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Thonny is a free program that you can use to interact with microcontrollers that run on MicroPython, like the microcontroller in yout kit. With Thonny, you can send and receive information from your microcontroller by typing computer code.
Getting started with Thonny
Connect your microcontroller to the computer using the USB cable and then open Thonny
To connect to the microcontroller click Tools > Options > Interpreter. In the Interpreter tab, select MicroPython (generic) in the top drop down menu. In the Port drop down menu, select the option for USB Serial Device as shown below. If you have a Mac, the port name may include “dev/tty.cu.usb…”
Once connected your Thonny screen should look like the diagram below. Upon connected there will be lots of text output to the Shell that shows the progression of initializing the various sensors and components you might have connected to your microcontroller. Once the text output stops and get set the >>> prompt you are ready to type commands.
There are windows to see the files on the microcontroller and files on your computer. You should also be able to access the Editor (top window) to edit files currently on the board and the Shell to type real-time commands to the microcontroller. NOTE: It is not advised that you edit any code files on the microcontroller EXCEPT for user_params.py in the SetUp folder which is required for the data logger setup.
If you having trouble at any time, you can reboot your session at any time and start fresh by hitting Ctrl + d in the Shell.
If you have your microcontroller connected for a while, more text reading “Timer irq…” may appear to the Shell. Hit Enter to get the >>> prompt back so that you can type a command.
If your Thonny window does not show the Files panel, click View and check Files in the drop down list.
Troubleshooting in Thonny
Often times in sensor building, your sensor may not work perfectly the first time. It is common for people to encounter problems that they need to troubleshoot. The most common errors arise from incorrect or loose wire connections or misspelled code commands.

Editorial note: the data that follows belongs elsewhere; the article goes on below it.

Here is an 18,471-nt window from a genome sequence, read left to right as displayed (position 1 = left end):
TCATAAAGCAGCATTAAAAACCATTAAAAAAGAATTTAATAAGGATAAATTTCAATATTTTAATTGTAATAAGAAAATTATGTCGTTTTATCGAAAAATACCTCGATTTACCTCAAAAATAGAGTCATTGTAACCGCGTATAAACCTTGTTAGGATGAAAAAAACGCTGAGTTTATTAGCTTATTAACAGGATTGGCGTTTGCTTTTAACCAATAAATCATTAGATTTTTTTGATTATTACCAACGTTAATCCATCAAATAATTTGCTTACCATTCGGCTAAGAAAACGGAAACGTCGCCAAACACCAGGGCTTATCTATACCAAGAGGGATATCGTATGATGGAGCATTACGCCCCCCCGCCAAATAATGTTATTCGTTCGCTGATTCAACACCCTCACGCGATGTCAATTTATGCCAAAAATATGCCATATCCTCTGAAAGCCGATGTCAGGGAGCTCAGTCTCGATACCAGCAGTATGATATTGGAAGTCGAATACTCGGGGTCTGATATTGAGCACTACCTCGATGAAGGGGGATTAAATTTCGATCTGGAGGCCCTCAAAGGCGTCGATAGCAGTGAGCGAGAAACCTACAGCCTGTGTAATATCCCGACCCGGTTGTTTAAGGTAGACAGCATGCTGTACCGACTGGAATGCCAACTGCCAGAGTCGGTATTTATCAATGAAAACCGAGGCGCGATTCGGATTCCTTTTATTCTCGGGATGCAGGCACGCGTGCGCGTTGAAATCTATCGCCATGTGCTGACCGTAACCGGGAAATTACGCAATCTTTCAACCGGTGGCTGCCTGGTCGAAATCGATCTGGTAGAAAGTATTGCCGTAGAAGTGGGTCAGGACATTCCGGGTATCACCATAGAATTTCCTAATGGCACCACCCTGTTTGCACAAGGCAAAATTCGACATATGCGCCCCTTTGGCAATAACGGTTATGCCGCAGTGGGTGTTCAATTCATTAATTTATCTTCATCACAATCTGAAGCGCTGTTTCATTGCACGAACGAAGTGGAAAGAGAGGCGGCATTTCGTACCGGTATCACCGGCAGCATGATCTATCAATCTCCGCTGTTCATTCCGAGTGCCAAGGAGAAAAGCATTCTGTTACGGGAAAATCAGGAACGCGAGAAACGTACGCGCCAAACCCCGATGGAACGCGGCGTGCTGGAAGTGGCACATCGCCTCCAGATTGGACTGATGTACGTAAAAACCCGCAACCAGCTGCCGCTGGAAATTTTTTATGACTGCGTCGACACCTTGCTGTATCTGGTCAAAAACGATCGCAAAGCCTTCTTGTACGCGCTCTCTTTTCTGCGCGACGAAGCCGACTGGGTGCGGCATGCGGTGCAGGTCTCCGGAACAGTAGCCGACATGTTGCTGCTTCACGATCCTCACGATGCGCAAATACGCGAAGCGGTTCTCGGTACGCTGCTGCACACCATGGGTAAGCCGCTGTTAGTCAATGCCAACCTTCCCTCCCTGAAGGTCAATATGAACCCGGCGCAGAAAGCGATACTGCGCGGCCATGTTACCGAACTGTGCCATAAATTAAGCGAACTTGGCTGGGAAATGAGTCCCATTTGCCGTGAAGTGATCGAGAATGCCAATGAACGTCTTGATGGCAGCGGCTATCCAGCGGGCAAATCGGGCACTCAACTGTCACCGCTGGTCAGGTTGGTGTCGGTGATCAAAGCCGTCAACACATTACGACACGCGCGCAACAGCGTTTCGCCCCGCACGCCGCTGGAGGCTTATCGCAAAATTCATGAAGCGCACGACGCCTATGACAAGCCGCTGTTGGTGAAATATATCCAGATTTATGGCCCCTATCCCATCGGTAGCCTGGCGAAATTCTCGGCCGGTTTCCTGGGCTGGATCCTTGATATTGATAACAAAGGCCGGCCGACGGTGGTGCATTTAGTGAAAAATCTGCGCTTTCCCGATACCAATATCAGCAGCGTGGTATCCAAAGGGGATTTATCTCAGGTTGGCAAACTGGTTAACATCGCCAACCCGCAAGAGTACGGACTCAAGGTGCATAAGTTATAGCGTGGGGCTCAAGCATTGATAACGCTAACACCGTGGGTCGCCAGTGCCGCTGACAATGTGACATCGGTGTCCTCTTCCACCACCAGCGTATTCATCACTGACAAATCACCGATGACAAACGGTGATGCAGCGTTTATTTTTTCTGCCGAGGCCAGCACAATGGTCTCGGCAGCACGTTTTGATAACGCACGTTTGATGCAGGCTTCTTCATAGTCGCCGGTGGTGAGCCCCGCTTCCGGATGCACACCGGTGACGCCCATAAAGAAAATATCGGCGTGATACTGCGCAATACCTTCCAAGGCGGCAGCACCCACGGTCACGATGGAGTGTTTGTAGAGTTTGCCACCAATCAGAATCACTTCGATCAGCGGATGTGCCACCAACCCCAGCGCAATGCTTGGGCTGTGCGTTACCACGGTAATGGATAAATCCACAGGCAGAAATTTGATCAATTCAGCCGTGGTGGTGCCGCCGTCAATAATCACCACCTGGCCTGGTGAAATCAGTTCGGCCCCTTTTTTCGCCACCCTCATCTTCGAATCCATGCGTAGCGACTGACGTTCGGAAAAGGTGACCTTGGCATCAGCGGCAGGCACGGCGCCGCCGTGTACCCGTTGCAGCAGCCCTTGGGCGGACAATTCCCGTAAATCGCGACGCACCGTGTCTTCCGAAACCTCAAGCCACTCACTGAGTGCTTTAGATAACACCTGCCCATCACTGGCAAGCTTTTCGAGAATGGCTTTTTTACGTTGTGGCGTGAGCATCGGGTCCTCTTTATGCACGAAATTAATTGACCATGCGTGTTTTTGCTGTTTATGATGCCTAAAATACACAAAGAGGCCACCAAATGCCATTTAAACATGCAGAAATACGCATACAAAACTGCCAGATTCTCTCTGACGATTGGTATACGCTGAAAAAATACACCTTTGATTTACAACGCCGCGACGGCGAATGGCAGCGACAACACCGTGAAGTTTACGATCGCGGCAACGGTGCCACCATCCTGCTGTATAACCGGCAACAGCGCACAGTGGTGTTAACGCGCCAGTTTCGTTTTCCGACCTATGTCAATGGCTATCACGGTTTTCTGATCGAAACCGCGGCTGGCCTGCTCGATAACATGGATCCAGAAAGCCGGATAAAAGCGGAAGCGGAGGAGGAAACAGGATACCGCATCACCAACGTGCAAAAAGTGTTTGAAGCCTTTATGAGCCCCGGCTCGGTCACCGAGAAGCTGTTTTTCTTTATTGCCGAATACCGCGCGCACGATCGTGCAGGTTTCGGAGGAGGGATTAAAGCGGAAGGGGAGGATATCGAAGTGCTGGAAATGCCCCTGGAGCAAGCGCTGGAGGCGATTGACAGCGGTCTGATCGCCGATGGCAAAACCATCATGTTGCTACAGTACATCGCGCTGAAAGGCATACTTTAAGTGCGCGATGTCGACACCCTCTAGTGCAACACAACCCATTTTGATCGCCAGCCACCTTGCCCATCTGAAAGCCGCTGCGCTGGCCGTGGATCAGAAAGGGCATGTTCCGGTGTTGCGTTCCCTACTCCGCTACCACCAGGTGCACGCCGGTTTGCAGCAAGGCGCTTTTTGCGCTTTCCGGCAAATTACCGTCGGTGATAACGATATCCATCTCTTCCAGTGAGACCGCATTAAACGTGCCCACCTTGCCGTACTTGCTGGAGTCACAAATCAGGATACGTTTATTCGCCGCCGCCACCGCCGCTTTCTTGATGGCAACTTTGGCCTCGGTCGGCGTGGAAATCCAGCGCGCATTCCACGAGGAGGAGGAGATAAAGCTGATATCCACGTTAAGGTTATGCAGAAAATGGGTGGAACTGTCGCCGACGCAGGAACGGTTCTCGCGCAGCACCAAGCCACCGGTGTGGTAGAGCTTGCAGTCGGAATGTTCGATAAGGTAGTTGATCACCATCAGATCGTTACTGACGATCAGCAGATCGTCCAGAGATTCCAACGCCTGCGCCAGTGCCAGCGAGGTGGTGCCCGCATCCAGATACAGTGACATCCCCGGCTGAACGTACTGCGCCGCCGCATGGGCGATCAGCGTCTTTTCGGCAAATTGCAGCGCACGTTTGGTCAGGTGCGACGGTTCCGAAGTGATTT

If you find your sensor does not work, double and triple check all of your connections. Make sure you haven’t switched the position of wires or that you have plugged wires into breadboard positions that are actually connected to the rest of your circuit.
Also, it is important to type your code EXACTLY as it is written in the instructions including capital letters and underscores in the correct places. The microcontroller does what you typed, not what you meant to type. It can be frustrating and difficult to catch when you miss one small thing like a single incorrect character or letter. But don’t worry, this happens to everyone, even the most advanced programmers!
Common error messages in Beagle Term:
- SyntaxError: Invalid Syntax – This means you have typed something wrong. Maybe you have forgotten a “)” or a “:” somewhere.
- ImportError: No module named “…” – You will get this if you misspelled the name of a module you are trying to import. For example if you type “import read_temps” instead of “import read_temp” you will get this error because your micrcontroller does not have a module called “read_temps” to import.
- AttributeError: Module object contains no attribute “…” – You will get this error if you misspell the name of the function within the module you are trying to use. For example if you write “read_temp.Read_Temp()” instead of “read_temp.read_temp()” you will get this error.